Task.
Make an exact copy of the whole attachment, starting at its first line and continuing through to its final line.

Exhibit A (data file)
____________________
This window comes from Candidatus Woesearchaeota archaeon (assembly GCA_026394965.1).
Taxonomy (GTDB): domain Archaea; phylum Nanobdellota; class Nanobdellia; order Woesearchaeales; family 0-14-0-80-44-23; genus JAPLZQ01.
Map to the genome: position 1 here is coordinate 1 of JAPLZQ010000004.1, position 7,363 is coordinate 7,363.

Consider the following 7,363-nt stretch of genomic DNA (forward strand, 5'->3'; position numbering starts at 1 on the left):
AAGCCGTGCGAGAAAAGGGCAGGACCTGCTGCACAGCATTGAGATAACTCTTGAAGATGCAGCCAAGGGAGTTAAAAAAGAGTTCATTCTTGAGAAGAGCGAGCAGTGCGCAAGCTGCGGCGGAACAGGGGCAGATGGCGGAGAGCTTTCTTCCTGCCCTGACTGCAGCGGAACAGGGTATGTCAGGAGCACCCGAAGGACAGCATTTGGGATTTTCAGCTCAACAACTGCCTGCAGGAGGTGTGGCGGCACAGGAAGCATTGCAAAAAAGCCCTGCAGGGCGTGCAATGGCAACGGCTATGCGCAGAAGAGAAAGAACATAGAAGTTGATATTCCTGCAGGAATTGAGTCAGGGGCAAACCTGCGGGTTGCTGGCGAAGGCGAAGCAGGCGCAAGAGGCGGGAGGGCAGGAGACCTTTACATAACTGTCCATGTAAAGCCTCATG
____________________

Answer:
This window comes from Candidatus Woesearchaeota archaeon (assembly GCA_026394965.1).
Taxonomy (GTDB): domain Archaea; phylum Nanobdellota; class Nanobdellia; order Woesearchaeales; family 0-14-0-80-44-23; genus JAPLZQ01.
Map to the genome: position 1 here is coordinate 1 of JAPLZQ010000004.1, position 7,363 is coordinate 7,363.

Consider the following 7,363-nt stretch of genomic DNA (forward strand, 5'->3'; position numbering starts at 1 on the left):
AAGCCGTGCGAGAAAAGGGCAGGACCTGCTGCACAGCATTGAGATAACTCTTGAAGATGCAGCCAAGGGAGTTAAAAAAGAGTTCATTCTTGAGAAGAGCGAGCAGTGCGCAAGCTGCGGCGGAACAGGGGCAGATGGCGGAGAGCTTTCTTCCTGCCCTGACTGCAGCGGAACAGGGTATGTCAGGAGCACCCGAAGGACAGCATTTGGGATTTTCAGCTCAACAACTGCCTGCAGGAGGTGTGGCGGCACAGGAAGCATTGCAAAAAAGCCCTGCAGGGCGTGCAATGGCAACGGCTATGCGCAGAAGAGAAAGAACATAGAAGTTGATATTCCTGCAGGAATTGAGTCAGGGGCAAACCTGCGGGTTGCTGGCGAAGGCGAAGCAGGCGCAAGAGGCGGGAGGGCAGGAGACCTTTACATAACTGTCCATGTAAAGCCTCATG